By Jeff Tavernier
The Lake District trip is run year after year and always finds enthusiastic members who gladly cross half the country to brave the elements and wash their kit in fresh water. I had been warned it was somehow different from the traditional Portland or Plymouth weekends and wanted to discover what makes it so unique.
On Friday 14 October, four of us took the road to Coniston, where we would stay for the whole trip. We arrived at night and headed to the Black Bull to meet up with Nick and Elaine, who’d stopped off in Kendal to get the cylinders filled by the friendly BSAC club there.
The pub was surprisingly busy and full of life in contrast to the cold and empty streets outside. The walls were covered with old newspaper cuttings depicting their locally brewed beers and local hero Donald Campbell – famous for dying in his attempt to reach the 300mph water speed record on nearby Coniston Water.
Day 1: An introduction
After the usual hearty breakfast and sandwich preparation, we headed to Brown Howe at the south-west end of Coniston Water for our first dive. We got lucky with the weather and were welcomed by beautiful scenery!
The shingle beach made for an easy entry, and we followed the shelf down to 17m, where there is supposed to be the wreck of a wooden motorboat.
The water gradually got darker, although it remained fairly clear (unless you were following other divers!). We never found the wreck, but we did see quite a few small perch.
After this introduction to diving in the lake, we headed round to the east shore of Coniston Water, to a site called Bailiffs Wood. Here, a swim at 7m across a stoney plateau led to a wall that dropped to around 20m. We could have gone deeper, but it was very dark! The wall dive was quite unexpected, as the local divers have put a huge effort into decorating the site with all sorts of artefacts.
I was impressed by their creativity: apart from gnomes, Elaine and I found a ‘bathroom’ with a toilet and bathtub, while others came across even more bizarre items, including a skull and an iron.
Day 2: A new lake!
Some members go regularly to the Lake District and have challenged themselves to dive ALL of the lakes – true determination and a spirit of adventure.
On our second morning we headed to Crummock Water, about an hour’s drive from Coniston. I could now fully appreciate why the Lake District is such a special place. Twisting roads, bracken-covered mountains and beautiful lakes. The scenery is fantastic, especially in its autumn colours: a real mix between Wales and the highlands. It is worth every minute spent queuing on the M6!
The first dive in Crummock Water had another beautifully decorated wall. The visibility wasn’t great due to all the rain we’d had, but you could see the unusual red colour of the rock, while drowned trees made for natural pieces of sculpture.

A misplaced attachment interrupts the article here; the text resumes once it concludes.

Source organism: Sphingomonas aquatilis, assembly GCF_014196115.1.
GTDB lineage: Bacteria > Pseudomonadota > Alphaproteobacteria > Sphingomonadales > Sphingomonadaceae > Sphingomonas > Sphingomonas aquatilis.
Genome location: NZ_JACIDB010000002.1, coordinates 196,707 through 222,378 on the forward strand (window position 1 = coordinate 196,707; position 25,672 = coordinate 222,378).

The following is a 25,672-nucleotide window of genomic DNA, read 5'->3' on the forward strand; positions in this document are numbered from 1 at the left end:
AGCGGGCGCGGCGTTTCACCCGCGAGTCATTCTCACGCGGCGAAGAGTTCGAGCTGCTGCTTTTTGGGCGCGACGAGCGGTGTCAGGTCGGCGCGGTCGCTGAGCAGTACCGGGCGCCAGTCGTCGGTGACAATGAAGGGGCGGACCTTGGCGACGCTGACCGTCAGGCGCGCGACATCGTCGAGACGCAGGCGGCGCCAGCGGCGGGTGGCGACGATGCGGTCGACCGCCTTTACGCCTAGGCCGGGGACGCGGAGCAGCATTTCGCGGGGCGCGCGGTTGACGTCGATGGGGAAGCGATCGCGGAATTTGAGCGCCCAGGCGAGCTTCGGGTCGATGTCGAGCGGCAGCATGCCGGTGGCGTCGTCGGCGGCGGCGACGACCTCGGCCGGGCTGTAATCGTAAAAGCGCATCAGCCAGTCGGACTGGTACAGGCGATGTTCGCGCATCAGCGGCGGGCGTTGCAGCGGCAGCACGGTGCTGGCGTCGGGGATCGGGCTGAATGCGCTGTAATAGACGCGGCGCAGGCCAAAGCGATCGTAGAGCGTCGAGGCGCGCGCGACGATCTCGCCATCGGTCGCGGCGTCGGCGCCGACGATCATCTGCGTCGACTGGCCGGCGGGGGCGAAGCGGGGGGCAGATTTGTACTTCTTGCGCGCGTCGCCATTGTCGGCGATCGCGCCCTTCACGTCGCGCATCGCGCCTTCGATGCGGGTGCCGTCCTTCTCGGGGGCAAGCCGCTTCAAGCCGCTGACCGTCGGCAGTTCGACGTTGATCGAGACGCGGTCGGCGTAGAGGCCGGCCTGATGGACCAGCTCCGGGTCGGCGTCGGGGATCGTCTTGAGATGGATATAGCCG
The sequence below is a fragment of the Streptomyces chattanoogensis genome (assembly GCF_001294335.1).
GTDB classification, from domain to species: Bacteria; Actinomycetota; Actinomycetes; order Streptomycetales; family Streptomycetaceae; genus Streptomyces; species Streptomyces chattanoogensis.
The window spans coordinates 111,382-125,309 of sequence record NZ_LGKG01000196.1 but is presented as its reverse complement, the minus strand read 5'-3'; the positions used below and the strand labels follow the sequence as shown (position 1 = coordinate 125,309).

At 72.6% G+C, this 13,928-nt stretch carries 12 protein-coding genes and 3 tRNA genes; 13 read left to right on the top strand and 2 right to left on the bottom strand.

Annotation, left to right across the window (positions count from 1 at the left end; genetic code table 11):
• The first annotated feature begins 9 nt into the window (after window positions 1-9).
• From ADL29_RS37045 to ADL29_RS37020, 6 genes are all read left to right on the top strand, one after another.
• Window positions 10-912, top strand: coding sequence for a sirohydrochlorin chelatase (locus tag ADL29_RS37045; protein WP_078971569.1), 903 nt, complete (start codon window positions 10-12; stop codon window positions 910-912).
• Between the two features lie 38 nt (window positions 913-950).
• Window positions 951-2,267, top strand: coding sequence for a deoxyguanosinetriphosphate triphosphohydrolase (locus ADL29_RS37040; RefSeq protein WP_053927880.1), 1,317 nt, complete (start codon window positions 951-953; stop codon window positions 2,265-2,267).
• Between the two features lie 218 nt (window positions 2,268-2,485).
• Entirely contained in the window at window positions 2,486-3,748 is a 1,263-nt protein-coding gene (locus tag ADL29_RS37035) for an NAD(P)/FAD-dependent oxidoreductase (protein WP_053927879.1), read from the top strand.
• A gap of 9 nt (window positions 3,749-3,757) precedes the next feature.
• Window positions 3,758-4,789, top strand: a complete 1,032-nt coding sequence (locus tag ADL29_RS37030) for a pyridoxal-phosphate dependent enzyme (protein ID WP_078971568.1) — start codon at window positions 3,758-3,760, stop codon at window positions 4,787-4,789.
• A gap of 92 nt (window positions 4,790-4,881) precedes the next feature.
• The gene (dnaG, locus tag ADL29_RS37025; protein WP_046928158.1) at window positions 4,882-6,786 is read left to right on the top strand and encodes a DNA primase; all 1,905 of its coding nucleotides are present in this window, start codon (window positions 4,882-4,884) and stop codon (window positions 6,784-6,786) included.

After lunch we drove down the same valley to the small but picturesque Buttermere, which was a new lake for the group.
We didn’t find much – a flat, sandy bottom and lots of perch – but Matt immortalised the epic moment with this photo.
We may be the only five Clidive members to ever dive this lake. (Thanks to Gabriel whose cold forced him to provide shore cover and photography services.)
Day 3 – Saving the best ’til last
On the third and last day, we took the spectacular road to Wast Water, in the western part of the Lake District. It is doubtless the best dive site of all, thanks to its massive wall plunging to 70m.
The dive started in shallow water, where we followed a line straight out across a sandy plateau that shelved to 16m towards the middle of the Lake. The line ended on the top of a mound on the cliff edge, covered in plaques and trophies commemorating divers who had passed away and for whom Wast Water was a favourite site.
When we started our descent, the water was so clear that you could easily see up to the top of the cliff and along the wall, but looking down a few meters everything disappeared into darkness. As we descended to 35m, the temperature dropped from 12C at the surface to 8C, but the water was still clear enough to turn off the torch. Back at the top of the cliff we found more signs of local decorating activity, including a full-size dog kennel, with dog.
Back on the shore, we packed away the kit and ate our lunch, conscious that we had to wait at least an hour before heading over the hills. Although the lakes are generally only 50-100m above sea level, any journey before or after the dive will take you to at least 200m and the altitude tables we learn as Sports Divers are needed here!
Diving in the Lake District was completely different from coastal dives. Here you are surrounded by incredible scenery, and this is enough in itself to justify a trip to this part of the country. Moreover, visiting the walls, submerging in clear dark waters and seeing the creativity of the local divers is an unforgettable experience—a great way to end the diving season!